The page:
March E-News from Connections For Children
March E-News from Connections For Children
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March 2016
Your Monthly Connections For Children E-Update
Dear  Friend,
 March News from Connections For Children
CFC Program Spotlight: 

Where The Story Begins

Connections For Children is pleased to announce our early literacy initiative Where The Story Begins. We launched this reading readiness program because early literacy skills are among the greatest predictors for children's learning success.

Growing evidence shows that what happens in the first five years of a child’s life influences their health, educational success and behaviors well into the future. 
  • The learning gap starts in infancy, and over 32% of children lack the language skills they need when they enter kindergarten.
  • The effects are long-term: more than a third of children struggle with language arts by third grade, not reaching proficiency in reading by that time.
  • Poor readers in the early years of school are more likely to drop out of school and are also 70% more likely to get in trouble.
  • Young children, especially infants and toddlers, whose parents read, sing, and talk to them every day end up with larger vocabularies and are more likely to become successful readers.
Where The Story Begins brings concrete resources to vulnerable families, helping to build children’s early literacy skills. 

If you'd like to make a difference for young children, CFC invites you to join Where The Story Begins:

Click below to learn more 

Where The Story Begins

Fussy Eaters

by Joey Lamberti
Fussy eaters can be a handful. Amidst the rigors of their early development, parents have the added task of getting them to eat what is put in front of them. They’ll completely enjoy a certain food or meal one day, and the next they’ll show every disgusted emotion in their growing catalog. Mix that with funny sounds, a few tears of defiance, banging utensils, and more food on the table than on the plate (or in their stomach), and mealtime becomes a challenging experience. But, with a little extra effort—and a lot more patience and understanding—it doesn’t have to be.
Know this, parents: It’s normal for children to be food-selective. In "Are picky eaters born or made?" Boston Globe contributor Alyssa Giacobbe  (referencing Anne K. Fishel of Harvard Medical School) notes that “kids are most physiologically amendable to liking new foods before the age of 2” with the disgust emotion subsequently emerging “at around age 2 to help protect the newly mobile from ingesting toxic substances and peaks between the ages of 4 and 8.” When a child prefers one food to another, parents tend to stick to this food in their meal regimen because they are happy their child is eating. While this is appeasing to both parties, sticking to the same foods has caused more and more kids to become fussy eaters far beyond age 8. It never hurts to branch out, and serve new foods that will slowly (and hopefully surely) ignite their taste buds.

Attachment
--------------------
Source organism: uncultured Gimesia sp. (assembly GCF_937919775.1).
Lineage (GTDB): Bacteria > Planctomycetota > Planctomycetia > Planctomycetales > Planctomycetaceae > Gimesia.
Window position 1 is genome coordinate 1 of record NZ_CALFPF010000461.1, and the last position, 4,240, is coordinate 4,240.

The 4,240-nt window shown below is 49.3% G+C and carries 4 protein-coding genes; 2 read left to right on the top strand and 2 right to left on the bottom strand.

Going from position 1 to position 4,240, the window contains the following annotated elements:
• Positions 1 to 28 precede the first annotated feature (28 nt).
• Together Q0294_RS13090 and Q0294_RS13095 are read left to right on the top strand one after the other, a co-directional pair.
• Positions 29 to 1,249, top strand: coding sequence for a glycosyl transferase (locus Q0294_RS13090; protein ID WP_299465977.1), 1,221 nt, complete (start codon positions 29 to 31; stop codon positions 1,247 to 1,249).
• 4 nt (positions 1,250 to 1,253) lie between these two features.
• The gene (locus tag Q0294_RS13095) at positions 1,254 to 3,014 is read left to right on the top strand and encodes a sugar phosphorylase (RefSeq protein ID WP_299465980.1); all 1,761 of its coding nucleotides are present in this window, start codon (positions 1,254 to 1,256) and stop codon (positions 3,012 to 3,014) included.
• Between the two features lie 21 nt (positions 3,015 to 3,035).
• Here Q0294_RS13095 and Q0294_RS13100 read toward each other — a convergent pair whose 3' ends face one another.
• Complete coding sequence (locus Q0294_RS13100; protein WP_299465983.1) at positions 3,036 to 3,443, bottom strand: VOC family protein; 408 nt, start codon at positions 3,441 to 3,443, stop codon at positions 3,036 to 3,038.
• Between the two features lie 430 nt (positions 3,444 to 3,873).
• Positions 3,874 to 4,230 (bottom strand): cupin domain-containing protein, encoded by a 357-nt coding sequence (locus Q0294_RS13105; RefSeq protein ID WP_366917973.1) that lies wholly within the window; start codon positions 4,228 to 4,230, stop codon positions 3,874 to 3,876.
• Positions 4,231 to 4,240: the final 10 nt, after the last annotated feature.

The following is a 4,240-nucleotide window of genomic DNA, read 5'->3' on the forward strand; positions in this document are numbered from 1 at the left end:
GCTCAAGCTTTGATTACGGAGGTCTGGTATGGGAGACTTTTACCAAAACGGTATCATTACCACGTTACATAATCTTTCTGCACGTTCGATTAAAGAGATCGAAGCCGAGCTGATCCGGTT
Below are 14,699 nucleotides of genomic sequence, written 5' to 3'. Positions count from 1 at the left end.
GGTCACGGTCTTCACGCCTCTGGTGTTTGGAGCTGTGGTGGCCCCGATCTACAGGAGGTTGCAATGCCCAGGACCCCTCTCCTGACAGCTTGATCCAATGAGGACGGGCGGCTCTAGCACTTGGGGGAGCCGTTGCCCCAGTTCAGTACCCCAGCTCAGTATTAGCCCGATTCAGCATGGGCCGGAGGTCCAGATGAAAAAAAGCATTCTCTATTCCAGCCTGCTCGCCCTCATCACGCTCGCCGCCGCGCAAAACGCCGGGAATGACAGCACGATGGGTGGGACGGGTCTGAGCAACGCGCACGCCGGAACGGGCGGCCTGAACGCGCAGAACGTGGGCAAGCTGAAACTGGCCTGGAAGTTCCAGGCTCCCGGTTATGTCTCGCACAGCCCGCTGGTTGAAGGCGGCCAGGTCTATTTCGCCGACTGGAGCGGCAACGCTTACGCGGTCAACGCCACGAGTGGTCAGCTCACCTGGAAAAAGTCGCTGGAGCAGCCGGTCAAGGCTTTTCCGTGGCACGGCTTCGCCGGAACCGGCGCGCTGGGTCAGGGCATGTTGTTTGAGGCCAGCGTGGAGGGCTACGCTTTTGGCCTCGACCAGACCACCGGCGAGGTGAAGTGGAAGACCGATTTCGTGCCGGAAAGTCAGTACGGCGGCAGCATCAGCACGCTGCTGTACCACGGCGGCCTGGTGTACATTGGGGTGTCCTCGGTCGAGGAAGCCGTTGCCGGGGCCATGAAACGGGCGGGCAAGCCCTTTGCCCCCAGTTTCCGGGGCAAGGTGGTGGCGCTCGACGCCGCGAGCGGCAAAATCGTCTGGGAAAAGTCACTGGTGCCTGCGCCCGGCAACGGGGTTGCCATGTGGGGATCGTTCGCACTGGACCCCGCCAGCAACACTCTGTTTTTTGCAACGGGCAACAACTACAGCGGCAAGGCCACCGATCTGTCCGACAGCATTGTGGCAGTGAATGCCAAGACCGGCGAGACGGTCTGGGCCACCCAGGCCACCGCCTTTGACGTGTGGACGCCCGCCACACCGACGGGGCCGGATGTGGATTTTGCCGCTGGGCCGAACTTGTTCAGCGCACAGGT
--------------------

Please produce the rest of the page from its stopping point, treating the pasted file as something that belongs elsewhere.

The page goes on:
While most children are fussy eaters, recent studies have found that a child’s unwillingness to eat could be directly related to their mother’s emotional state during pregnancy. As noted in Parents' anxiety, depression may lead to kids being fussy eaters" by columnist, Andrew M. Seaman, a recent study of 5,000 participants found that if a mother suffered from anxiety and depression during and after their pregnancy, there was an “increased risk of their children being fussy eaters” by age three. The researchers also found that “fathers’ anxiety during their kids’ early childhood was also associated with fussy eating.” As parents, how do we digest this information (no pun intended)? 
Click to Read More

Celebrating 40 Years
of Service! 

For 40 years, our staff, consisting of some of the most passionate and knowledgeable child care professionals in the field, has aided in the long-term sustainability of Connections For Children, and helped us become the go-to child care experts in the Westside and South Bay communities of Los Angeles County.

As part of our 40th anniversary, we’d like to share a few staffer histories, including the significant roles they play in the day-to-day operations of Connections For Children—behind the scenes and directly with children.

Allow us to introduce you to our Resource & Referral Manager, Judy Laureano.
Read the Full Interview

Seeking Financial Assistance for Child Care?

If you are in need of child care assistance (and the care will be provided in selected Westside and South Bay areas), you may qualify for our Parent Choice Program!

This program provides child care subsidy to cover costs at a:
  • Licensed child care center or preschool
  • Licensed Family Child Care Home, or
  • With a relative, friend, or neighbor
Click Here for More Information

Your gift today will help ensure that all children enter school healthy, happy and ready to learn and thrive!

For questions about how you can make a difference today,
please contact Patti Oblath by e-mail or phone at (310) 452-3325 Ext. 212.
Connections For Children
2701 Ocean Pk. Blvd. Ste. 253
Santa Monica, CA 90405
Phone (310)452-3325
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